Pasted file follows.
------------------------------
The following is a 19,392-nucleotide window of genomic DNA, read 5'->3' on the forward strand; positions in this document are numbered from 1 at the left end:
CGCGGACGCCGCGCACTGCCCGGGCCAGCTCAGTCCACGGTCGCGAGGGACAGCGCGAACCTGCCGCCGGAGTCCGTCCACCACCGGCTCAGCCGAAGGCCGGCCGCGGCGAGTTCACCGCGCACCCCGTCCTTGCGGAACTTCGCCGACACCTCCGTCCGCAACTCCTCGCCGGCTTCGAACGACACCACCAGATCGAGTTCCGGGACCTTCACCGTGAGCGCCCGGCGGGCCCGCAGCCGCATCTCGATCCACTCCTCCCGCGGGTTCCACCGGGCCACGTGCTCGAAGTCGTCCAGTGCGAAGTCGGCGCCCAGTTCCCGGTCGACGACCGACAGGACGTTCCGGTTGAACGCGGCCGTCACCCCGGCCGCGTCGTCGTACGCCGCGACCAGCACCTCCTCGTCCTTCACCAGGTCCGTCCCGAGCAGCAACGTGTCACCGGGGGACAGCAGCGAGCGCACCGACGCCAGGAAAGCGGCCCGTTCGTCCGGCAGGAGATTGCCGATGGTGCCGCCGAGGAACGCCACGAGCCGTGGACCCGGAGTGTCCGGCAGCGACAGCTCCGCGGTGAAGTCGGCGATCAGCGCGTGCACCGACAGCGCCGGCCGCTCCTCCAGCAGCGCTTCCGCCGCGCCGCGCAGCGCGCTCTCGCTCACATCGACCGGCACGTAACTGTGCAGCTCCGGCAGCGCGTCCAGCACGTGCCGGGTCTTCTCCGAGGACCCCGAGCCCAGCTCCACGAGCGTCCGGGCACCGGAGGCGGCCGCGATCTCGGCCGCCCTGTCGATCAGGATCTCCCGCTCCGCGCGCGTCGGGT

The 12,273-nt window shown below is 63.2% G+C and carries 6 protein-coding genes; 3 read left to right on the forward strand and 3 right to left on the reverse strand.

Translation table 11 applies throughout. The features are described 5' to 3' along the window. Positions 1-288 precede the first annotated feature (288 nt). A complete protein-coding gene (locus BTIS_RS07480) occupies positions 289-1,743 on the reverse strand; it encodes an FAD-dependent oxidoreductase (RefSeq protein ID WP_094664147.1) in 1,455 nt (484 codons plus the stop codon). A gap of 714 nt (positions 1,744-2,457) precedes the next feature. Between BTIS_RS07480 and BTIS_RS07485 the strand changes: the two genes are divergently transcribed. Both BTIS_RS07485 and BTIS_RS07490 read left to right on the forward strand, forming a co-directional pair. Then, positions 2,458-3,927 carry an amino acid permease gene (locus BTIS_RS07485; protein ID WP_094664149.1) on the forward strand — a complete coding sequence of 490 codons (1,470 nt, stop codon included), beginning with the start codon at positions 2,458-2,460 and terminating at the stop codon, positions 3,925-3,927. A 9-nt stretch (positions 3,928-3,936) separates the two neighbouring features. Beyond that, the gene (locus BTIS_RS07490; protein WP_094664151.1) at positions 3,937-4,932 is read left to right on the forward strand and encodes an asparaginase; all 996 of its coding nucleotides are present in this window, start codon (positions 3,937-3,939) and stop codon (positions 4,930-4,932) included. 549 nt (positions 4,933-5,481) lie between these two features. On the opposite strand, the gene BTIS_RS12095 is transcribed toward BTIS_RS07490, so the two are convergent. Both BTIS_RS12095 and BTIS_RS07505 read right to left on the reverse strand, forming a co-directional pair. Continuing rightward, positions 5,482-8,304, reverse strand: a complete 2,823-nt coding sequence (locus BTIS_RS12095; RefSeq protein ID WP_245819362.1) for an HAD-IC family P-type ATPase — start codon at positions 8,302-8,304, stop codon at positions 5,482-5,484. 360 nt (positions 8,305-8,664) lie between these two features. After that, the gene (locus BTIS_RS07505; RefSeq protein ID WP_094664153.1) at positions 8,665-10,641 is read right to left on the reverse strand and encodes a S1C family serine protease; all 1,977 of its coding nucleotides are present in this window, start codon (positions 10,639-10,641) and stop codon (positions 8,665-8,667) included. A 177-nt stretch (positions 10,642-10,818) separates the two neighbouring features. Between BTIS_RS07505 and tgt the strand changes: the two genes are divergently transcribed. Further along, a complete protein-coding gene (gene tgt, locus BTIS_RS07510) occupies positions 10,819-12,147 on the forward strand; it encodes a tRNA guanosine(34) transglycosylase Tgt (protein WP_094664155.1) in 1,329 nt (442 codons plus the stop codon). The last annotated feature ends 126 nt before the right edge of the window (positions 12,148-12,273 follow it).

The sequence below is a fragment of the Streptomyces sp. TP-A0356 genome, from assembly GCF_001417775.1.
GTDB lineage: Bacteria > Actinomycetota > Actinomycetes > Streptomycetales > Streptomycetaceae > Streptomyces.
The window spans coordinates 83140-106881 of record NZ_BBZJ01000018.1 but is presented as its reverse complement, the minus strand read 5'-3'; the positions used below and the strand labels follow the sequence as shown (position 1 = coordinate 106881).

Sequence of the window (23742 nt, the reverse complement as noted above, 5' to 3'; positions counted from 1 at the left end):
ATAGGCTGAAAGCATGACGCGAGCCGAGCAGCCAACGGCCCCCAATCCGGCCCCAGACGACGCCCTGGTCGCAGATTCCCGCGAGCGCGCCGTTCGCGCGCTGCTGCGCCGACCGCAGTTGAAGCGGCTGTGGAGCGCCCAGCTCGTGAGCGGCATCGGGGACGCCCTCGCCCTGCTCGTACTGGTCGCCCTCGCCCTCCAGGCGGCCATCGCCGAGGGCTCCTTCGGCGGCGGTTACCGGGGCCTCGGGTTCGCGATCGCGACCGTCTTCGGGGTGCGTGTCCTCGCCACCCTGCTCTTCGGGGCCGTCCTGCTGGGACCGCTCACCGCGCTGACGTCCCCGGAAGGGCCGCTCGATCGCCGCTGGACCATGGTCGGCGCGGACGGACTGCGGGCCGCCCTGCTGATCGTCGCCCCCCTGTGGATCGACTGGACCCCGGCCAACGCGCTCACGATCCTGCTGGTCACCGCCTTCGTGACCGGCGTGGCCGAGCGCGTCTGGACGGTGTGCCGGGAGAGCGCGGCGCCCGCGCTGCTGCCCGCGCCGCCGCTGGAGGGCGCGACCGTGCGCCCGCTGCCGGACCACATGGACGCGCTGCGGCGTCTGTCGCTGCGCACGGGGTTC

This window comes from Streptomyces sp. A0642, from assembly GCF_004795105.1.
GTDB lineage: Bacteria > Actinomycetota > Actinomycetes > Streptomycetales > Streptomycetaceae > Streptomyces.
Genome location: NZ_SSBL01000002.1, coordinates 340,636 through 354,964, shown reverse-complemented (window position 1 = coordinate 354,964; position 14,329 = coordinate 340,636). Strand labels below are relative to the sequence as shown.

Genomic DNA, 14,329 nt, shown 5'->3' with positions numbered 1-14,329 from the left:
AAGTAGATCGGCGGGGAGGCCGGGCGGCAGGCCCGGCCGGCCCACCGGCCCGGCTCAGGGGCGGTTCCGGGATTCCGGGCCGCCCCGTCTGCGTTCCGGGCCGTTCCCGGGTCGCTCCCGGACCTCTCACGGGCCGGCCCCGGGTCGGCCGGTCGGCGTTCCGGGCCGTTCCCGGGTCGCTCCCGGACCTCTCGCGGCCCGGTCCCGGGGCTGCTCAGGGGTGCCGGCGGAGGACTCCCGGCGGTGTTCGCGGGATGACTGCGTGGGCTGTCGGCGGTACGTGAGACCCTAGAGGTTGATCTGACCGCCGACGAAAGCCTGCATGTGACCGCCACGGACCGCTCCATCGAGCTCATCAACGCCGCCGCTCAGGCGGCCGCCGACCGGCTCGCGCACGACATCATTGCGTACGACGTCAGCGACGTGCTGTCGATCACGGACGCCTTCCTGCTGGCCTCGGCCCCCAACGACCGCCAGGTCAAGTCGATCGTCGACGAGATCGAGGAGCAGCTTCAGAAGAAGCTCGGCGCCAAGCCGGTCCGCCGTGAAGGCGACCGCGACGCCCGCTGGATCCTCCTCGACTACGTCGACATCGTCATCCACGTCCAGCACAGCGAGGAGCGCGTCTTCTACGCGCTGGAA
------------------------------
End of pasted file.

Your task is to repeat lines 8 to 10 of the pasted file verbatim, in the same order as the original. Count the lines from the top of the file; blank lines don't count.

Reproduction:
Sequence of the window (23742 nt, the reverse complement as noted above, 5' to 3'; positions counted from 1 at the left end):
ATAGGCTGAAAGCATGACGCGAGCCGAGCAGCCAACGGCCCCCAATCCGGCCCCAGACGACGCCCTGGTCGCAGATTCCCGCGAGCGCGCCGTTCGCGCGCTGCTGCGCCGACCGCAGTTGAAGCGGCTGTGGAGCGCCCAGCTCGTGAGCGGCATCGGGGACGCCCTCGCCCTGCTCGTACTGGTCGCCCTCGCCCTCCAGGCGGCCATCGCCGAGGGCTCCTTCGGCGGCGGTTACCGGGGCCTCGGGTTCGCGATCGCGACCGTCTTCGGGGTGCGTGTCCTCGCCACCCTGCTCTTCGGGGCCGTCCTGCTGGGACCGCTCACCGCGCTGACGTCCCCGGAAGGGCCGCTCGATCGCCGCTGGACCATGGTCGGCGCGGACGGACTGCGGGCCGCCCTGCTGATCGTCGCCCCCCTGTGGATCGACTGGACCCCGGCCAACGCGCTCACGATCCTGCTGGTCACCGCCTTCGTGACCGGCGTGGCCGAGCGCGTCTGGACGGTGTGCCGGGAGAGCGCGGCGCCCGCGCTGCTGCCCGCGCCGCCGCTGGAGGGCGCGACCGTGCGCCCGCTGCCGGACCACATGGACGCGCTGCGGCGTCTGTCGCTGCGCACGGGGTTC

This window comes from Streptomyces sp. A0642, from assembly GCF_004795105.1.